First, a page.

Results were based on two DBRCTs in 389 patients (Zervos et al 2007 and Talib et al 2002).6, 7 In the Zervos et al trial which included older patients, oral moxifloxacin 400mg daily for 5 days was not significantly different from oral azithromycin 500mg daily for 3 days in terms of clinical response, however the rate of bacteriological eradication at the end of the study was significantly higher in the moxifloxacin group (ARR = 18% , NNT = 6).6 Mortality, non-fatal serious adverse events, total adverse events, and withdrawals due to adverse events were not reported.
In the Talib et al trial, oral moxifloxacin 400mg daily for 5 days was not significantly different from oral azithromycin 500mg for 1 day then 250mg daily for 4 days in terms of mortality, non-fatal serious adverse events, total withdrawals or withdrawals due to adverse events.7 Clinical response was rated according to changes in severity of cough, cough frequency, wheezing, and dyspnea from baseline to day 3 or 7 of therapy, all of which improved significantly with moxifloxacin compared to azithromycin.7 Bacteriological response was not reported.
Based on one DBRCT in 733 patients ≥ 45 years of age (Wilson et al 2004)8, oral moxifloxacin 400mg daily for 5 days was not significantly different from other oral comparator drugs (including oral amoxicillin 500mg daily t.i.d. for 7 days, clarithromycin 500mg b.i.d. for 7 days or cefuroxime-axetil 250mg b.i.d. for 7 days) in terms of mortality, non-fatal serious adverse events, clinical or bacteriological response, total withdrawals or withdrawals due to adverse events. The clinical success rate (cure + improvement) 7-10 days after the end of therapy was not significantly different, however the bacteriological success rate at this interval was significantly improved in patients receiving moxifloxacin (ARR = 11%, NNT = 10).8 Total adverse events were not reported.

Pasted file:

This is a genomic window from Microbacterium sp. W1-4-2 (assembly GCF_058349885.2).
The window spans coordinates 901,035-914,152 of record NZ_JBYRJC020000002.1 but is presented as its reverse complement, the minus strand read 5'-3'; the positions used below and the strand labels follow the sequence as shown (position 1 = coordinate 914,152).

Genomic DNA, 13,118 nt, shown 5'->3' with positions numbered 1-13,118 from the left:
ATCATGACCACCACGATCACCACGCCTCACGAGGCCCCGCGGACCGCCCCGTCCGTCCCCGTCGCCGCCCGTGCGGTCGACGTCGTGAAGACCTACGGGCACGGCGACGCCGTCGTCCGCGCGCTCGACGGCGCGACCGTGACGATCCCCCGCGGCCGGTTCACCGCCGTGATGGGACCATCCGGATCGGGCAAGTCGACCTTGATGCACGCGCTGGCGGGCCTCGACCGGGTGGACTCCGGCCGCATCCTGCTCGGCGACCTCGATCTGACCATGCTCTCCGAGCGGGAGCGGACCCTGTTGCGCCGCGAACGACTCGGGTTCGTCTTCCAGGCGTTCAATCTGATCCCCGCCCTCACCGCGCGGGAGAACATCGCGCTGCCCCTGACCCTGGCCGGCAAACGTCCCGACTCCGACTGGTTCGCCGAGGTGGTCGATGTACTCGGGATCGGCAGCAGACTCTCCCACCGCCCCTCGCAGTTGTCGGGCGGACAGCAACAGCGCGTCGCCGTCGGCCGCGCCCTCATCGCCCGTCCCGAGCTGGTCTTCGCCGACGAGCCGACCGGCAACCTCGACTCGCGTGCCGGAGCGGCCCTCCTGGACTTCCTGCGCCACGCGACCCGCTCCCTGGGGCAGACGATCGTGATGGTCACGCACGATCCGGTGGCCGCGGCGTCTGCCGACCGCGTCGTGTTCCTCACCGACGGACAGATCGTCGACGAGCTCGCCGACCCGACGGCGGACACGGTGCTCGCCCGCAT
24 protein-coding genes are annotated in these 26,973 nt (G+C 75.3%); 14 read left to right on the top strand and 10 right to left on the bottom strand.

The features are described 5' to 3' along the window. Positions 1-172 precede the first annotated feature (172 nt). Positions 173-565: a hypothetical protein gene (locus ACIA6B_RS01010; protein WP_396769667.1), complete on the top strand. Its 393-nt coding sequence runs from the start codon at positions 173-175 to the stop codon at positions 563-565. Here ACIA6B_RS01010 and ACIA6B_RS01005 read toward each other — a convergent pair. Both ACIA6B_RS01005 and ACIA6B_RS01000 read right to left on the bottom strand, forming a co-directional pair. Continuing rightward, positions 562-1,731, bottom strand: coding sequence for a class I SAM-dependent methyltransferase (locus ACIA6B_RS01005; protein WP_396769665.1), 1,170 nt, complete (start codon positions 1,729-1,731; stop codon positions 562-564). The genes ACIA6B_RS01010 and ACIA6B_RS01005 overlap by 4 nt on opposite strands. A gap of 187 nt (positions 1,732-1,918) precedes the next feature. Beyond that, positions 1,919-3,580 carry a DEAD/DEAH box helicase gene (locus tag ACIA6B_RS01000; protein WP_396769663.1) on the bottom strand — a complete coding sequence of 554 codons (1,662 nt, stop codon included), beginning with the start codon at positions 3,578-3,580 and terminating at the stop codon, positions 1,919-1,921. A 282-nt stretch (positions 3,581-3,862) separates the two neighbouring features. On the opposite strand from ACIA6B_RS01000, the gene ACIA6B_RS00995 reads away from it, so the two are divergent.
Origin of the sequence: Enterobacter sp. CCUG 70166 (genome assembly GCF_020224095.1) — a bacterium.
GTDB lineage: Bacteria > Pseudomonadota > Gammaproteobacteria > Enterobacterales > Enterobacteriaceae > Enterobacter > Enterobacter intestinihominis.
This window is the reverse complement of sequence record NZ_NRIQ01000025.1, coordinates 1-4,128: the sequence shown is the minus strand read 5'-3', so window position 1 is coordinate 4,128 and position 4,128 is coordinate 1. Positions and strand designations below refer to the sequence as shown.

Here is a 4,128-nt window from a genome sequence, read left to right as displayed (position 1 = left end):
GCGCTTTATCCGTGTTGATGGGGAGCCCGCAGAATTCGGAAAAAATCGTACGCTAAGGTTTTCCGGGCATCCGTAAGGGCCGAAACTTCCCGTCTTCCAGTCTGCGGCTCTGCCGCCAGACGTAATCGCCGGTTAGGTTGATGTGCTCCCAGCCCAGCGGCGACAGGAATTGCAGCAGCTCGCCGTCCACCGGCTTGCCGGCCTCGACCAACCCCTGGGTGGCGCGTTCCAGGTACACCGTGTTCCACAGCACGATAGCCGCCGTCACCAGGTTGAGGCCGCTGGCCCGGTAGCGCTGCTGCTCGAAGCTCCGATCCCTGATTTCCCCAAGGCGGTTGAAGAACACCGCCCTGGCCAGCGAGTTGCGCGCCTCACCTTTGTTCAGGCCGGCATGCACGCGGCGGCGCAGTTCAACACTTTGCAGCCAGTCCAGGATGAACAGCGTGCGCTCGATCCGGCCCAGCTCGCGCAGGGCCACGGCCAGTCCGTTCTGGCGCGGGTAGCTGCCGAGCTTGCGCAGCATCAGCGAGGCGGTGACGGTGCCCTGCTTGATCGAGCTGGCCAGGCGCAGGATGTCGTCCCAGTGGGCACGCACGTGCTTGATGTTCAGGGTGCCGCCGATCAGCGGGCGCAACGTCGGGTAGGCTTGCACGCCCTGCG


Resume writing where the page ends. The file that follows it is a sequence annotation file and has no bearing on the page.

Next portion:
In double blind randomized controlled trials, moxifloxacin does not differ significantly compared to other fluoroquinolones or other classes of antibiotics in clinically relevant outcomes for the treatment of adult patients with acute exacerbations of chronic bronchitis.
- Guideline for the Diagnosis and Management of: Acute Exacerbation of Chronic Bronchitis (2001). Alberta Clinical Practice Guidelines by the Alberta Medical Association.
- Product Monograph: Moxifloxacin hydrochloride (Avelox®). Antibacterial Agent. Bayer Inc., Feb. 15, 2007.
- eCPS (electronic Compendium of Pharmaceuticals and Specialties), Mar. 2008
- Urueta-Robledo, J., Ariza, H., Jardim, J.R., Caballero, A. et al. Moxifloxacin versus levofloxacin against acute exacerbations of chronic bronchitis: the latin American cohort. Respiratory Medicine, 100: 1504-1511, 2006.
- Hautamaki, D., Bruya, T., Kureishi, A., Warner, J. et al. Short-course (5-day) moxifloxacin versus 7-day levofloxacin therapy for treatment of acute exacerbations of chronic bronchitis. Today’s Therapeutic Trends, 19(2): 117-136, 2001.
- Zervos, M., Martinez, F.J., Amsden, G.W., Rothermel, C.D. et al. Efficacy and safety of 3-day azithromycin versus 5-day moxifloxacin for the treatment of acute bacterial exacerbations of chronic bronchitis. International Journal of Antimicrobial Agents, 29: 56-61, 2007.
- Talib, S.H., Arshad, M., Chauhan, H., Jain, R. et al. Phase III clinical trial of moxifloxacin hydrochloride in the treatment of acute exacerbations of chronic bronchitis in comparison with azithromycin. Journal, Indian Academy of Clinical Medicine, 3(4): 360-366, 2002.
- Wilson, R., Allegra, L., Huchon, G., Izquierdo, J-L. et al. Short-term and long-term outcomes of moxifloxacin compared to standard antibiotic treatment in acute exacerbations of chronic bronchitis. Chest, 125: 953-964, 2004.